Who is the Conversational Koine Institute for?

Part of the reason that CKI is doing well is because it is for everybody.  I have students who’ve never taken one class session of Greek and professors who’ve been teaching it for decades all in the same class.  At the beginning, learning to hear, respond to, and speak in the language sort of levels the playing field and everyone is on the same footing.  But I have teachers, professors, pastors, church planters, missionaries, atheists, a retired Mormon bishop, and laity in my classes.  They are from all over the place, which makes it really fun.

Where do CKI classes take place?

The majority of the Conversational Koine Institute’s classes take place online, live, and via webcam.  But I’ve also used my smartphone to teach class before (when my computer was down), and I’ve had numerous students, including some living in Nigeria and Canada, participate in the sessions via their phone cams too.  So, in some sense, CKI is truly doing “mobile” education.  I’d like to think we’re on the cutting-edge of some great stuff in this regard.  And we have some great things planned and coming in the near-future too.

How do CKI classes work?

The whole process is pretty easy.  You simply sign in, join the classroom, have your headphones and cam ready, and start participating.  99% of the class sessions are taught in Koine Greek.  The last 5 minutes are typically reserved for Q&A in English.  All one really has to do is register, fulfill the tuition requirement, and then they’re good to go.  One doesn’t have to know any Greek before coming into class; in fact, that may even give them a leg up on getting the language in some regards.  They just need to be ready to have fun!

What do CKI classes cover and hat is the time commitment?

There is a curriculum based around 5 core components of Greek.  Each component (or semester) consists of about 10 sessions, each of which is only an hour long.  This totals about 52-53 hours of Greek.  Students who want to earn the Greek Certificate can do one additional component (also around 10 hours total).  So, the time commitment is minimal and adds up to about 1-hour per week.  There is no required homework either.  So, it’s not really that demanding.  Of course, I won’t object if students want to study more outside of class.  In fact, my experience thus far has been that many students become so interested in the language that they do study additional materials outside of class time.  That said, one of the questions I often get is, “What will I be able to do if I go all the way through the CKI curriculum?”  I have a difficult time answering this because each student is different.  Some students learn more quickly than others, some are more eager than others, etc.  It really just depends on the student.  What I can say is that students who really apply themselves should be quite comfortable getting into the Greek New Testament.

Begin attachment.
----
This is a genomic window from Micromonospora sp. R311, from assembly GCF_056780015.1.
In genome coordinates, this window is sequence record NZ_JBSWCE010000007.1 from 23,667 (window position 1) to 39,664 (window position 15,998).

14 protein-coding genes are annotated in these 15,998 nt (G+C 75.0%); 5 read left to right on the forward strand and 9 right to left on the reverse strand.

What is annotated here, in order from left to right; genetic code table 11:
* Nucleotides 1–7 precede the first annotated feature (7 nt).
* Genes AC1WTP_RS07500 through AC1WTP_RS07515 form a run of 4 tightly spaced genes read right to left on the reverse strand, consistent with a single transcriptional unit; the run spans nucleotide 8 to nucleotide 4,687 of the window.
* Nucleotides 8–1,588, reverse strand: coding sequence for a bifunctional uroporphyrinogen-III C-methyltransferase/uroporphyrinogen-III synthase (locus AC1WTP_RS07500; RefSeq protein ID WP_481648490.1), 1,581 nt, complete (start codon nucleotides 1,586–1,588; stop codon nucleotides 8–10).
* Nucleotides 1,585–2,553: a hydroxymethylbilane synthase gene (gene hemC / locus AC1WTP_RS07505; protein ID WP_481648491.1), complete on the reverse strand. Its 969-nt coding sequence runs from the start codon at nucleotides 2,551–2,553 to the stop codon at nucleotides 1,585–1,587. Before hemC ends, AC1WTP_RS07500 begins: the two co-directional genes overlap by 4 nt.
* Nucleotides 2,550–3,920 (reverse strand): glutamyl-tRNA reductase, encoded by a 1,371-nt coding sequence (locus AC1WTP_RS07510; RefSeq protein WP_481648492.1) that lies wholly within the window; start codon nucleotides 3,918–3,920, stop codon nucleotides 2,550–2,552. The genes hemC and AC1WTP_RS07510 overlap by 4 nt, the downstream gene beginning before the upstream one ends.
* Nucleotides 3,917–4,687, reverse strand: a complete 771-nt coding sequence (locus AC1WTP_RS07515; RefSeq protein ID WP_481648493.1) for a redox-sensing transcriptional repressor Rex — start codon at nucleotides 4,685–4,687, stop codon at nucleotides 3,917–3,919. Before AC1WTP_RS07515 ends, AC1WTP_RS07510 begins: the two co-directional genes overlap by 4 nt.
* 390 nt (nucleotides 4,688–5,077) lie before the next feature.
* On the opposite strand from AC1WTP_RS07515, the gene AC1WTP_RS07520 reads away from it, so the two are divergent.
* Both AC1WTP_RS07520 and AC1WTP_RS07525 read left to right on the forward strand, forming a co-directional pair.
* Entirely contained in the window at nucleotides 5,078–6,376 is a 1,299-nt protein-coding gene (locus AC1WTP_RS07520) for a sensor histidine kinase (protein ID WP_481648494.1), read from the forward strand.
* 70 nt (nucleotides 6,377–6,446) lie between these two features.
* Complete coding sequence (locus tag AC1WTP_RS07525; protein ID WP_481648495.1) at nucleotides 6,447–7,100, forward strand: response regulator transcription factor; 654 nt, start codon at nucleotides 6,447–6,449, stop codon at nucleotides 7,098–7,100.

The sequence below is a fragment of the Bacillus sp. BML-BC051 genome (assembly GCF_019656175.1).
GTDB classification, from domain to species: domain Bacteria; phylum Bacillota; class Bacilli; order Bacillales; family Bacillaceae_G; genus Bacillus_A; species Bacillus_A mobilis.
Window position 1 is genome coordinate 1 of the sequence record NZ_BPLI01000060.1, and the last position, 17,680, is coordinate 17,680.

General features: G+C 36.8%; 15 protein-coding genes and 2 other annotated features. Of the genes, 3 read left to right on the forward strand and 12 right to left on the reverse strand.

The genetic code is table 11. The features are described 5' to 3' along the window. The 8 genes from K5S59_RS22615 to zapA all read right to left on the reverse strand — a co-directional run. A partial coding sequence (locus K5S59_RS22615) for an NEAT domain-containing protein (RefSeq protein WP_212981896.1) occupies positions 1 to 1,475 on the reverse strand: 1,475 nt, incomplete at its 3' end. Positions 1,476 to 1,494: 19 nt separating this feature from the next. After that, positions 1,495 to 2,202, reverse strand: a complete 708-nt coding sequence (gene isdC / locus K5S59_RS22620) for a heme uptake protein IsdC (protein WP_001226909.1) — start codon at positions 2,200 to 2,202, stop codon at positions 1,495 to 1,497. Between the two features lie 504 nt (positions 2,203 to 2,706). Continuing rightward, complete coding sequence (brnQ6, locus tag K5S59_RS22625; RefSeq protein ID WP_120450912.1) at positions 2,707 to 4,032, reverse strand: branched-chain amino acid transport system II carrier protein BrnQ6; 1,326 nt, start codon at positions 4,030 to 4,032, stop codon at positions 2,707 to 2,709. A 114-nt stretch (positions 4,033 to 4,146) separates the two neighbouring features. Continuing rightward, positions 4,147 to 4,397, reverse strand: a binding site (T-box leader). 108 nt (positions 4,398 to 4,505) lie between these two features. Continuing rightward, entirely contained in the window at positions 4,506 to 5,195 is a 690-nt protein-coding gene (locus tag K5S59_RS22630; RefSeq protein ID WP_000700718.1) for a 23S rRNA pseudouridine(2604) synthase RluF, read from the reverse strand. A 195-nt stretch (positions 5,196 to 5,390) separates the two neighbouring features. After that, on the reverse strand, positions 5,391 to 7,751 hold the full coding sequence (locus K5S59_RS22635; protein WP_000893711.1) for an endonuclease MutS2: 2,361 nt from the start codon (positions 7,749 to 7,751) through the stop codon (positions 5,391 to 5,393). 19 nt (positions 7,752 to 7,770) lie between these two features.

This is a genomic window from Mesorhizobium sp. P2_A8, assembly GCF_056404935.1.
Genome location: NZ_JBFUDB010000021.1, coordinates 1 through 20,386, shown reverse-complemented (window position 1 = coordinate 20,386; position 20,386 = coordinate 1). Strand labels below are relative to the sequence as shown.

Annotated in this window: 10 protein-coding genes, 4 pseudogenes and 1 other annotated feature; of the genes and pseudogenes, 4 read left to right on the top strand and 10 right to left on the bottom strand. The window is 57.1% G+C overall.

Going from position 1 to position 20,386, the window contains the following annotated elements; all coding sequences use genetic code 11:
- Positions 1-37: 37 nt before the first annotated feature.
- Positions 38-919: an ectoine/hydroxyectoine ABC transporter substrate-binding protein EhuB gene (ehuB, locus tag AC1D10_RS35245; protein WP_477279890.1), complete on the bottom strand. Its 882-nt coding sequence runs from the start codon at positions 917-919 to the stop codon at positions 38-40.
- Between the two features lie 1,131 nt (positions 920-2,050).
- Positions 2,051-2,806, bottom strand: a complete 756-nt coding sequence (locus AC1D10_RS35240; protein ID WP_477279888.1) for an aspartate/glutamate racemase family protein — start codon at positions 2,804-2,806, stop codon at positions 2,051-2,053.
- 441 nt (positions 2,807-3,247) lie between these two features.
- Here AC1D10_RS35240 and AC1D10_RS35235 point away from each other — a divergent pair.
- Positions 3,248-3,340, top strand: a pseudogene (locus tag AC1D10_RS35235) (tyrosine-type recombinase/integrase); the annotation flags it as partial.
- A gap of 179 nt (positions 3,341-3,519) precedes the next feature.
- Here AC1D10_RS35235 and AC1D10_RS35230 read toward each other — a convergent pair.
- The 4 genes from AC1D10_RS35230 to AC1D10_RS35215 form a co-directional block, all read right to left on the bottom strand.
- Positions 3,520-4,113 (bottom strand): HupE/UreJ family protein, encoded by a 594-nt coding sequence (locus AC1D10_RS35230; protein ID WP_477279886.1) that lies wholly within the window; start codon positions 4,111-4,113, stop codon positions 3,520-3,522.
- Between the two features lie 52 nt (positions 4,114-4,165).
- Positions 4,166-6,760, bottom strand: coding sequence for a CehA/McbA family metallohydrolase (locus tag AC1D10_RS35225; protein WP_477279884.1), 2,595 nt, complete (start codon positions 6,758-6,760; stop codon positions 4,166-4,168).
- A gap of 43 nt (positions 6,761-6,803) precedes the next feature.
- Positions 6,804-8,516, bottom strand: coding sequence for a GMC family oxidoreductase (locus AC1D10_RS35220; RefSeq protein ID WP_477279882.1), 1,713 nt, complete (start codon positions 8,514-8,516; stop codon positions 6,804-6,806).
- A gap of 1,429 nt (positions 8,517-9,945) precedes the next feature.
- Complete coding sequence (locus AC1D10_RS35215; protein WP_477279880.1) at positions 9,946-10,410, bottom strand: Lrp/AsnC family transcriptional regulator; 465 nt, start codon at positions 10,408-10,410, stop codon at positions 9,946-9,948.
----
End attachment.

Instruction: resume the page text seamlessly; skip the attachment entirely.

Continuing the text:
What is the cost a CKI class?

One of the great things about CKI is that it is inexpensive.  Classes are usually something like the low cost of only $7 or $9 per class session.  That’s an incredible deal!

When do CKI’s classes start? 

A new round of CKI classes is about to start.  These will commence on April 22nd and run through June.  Classes are currently held on Tuesday afternoons/evenings and again, sessions are only 1 hour per week.  Students can get in touch with me by signing up HERE.